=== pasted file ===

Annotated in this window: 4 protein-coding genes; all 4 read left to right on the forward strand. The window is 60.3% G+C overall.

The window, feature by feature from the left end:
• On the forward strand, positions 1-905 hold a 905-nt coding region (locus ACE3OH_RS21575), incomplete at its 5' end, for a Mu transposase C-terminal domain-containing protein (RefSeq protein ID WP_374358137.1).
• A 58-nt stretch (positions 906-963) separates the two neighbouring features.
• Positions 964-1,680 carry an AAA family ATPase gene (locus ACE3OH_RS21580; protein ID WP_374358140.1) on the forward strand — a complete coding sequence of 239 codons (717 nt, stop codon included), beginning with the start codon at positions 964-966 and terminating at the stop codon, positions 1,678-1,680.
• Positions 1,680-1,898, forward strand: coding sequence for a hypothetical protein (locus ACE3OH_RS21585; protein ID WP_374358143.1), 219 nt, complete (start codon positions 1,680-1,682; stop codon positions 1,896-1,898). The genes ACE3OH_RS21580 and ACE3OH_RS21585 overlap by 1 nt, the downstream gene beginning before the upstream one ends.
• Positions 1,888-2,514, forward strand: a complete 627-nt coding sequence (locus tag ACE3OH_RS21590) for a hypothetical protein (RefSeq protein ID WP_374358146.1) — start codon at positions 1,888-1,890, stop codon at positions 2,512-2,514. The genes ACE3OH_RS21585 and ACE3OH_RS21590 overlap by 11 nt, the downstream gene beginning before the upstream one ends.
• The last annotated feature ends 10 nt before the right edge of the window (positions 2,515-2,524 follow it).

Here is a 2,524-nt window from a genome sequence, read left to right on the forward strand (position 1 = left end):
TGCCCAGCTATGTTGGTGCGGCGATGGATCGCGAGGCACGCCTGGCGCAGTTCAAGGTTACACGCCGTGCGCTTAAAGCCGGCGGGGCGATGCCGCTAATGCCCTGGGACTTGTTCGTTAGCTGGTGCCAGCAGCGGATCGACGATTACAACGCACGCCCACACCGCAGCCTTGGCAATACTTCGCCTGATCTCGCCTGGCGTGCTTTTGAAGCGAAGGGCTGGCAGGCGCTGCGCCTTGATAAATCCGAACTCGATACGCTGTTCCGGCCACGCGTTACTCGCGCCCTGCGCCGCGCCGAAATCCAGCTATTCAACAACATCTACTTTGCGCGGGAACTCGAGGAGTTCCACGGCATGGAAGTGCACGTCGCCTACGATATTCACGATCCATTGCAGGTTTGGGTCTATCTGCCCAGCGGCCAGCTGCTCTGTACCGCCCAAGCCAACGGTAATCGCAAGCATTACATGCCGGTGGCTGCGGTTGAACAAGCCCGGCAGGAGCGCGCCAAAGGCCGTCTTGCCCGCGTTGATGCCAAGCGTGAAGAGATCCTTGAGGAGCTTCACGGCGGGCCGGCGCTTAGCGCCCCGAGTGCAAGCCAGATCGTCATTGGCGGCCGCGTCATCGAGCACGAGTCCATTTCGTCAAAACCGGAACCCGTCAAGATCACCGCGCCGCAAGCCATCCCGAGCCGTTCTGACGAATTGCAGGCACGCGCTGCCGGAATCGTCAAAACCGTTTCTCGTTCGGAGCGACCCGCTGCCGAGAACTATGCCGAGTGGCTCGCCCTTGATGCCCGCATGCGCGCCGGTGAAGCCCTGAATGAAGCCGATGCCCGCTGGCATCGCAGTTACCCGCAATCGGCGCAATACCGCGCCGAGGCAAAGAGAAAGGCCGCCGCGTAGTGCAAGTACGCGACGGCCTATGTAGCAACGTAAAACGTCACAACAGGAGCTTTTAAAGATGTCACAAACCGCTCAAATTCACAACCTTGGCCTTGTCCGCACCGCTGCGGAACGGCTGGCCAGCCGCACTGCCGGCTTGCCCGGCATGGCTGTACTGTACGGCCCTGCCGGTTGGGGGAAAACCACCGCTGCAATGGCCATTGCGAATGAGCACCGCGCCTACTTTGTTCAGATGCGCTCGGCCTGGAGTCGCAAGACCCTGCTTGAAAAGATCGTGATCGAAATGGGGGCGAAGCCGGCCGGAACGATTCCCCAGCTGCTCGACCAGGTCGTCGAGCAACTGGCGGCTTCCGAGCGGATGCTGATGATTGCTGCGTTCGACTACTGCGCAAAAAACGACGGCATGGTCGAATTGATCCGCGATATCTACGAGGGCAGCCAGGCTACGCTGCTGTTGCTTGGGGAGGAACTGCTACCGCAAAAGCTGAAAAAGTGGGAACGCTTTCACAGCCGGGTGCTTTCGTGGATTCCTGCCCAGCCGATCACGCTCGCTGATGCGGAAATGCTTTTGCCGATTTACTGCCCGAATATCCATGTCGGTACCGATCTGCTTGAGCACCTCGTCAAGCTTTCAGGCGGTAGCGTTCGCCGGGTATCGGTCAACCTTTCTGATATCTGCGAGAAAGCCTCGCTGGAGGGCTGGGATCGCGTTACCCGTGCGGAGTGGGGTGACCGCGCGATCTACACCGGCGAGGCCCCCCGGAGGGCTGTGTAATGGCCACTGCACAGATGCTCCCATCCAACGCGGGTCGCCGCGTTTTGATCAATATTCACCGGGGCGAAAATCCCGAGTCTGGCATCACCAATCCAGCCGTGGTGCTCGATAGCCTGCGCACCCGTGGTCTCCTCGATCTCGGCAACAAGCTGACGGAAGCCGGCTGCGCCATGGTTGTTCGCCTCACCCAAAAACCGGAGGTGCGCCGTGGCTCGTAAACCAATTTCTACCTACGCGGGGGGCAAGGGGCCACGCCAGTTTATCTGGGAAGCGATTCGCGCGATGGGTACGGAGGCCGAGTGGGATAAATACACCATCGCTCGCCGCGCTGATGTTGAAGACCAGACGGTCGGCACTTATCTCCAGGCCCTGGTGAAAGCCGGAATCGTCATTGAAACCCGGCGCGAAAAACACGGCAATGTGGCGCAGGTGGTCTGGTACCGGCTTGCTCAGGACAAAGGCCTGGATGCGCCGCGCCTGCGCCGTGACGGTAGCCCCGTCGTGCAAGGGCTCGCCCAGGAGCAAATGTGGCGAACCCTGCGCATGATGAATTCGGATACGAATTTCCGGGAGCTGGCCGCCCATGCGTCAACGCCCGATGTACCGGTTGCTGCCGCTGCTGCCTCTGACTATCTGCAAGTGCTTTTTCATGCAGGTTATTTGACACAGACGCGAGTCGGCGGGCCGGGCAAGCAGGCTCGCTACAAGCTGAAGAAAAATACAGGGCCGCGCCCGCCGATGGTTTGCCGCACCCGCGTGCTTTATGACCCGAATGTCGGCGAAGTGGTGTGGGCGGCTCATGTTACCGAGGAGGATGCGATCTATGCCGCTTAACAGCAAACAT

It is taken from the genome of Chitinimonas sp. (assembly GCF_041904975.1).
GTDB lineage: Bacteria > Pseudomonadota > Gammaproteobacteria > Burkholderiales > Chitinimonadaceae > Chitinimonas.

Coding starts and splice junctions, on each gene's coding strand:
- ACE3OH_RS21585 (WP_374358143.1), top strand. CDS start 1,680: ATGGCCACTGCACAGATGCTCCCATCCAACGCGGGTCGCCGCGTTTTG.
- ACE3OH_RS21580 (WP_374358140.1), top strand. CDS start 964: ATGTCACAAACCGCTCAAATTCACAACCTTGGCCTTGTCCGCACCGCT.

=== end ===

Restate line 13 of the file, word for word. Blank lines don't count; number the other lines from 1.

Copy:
Coding starts and splice junctions, on each gene's coding strand: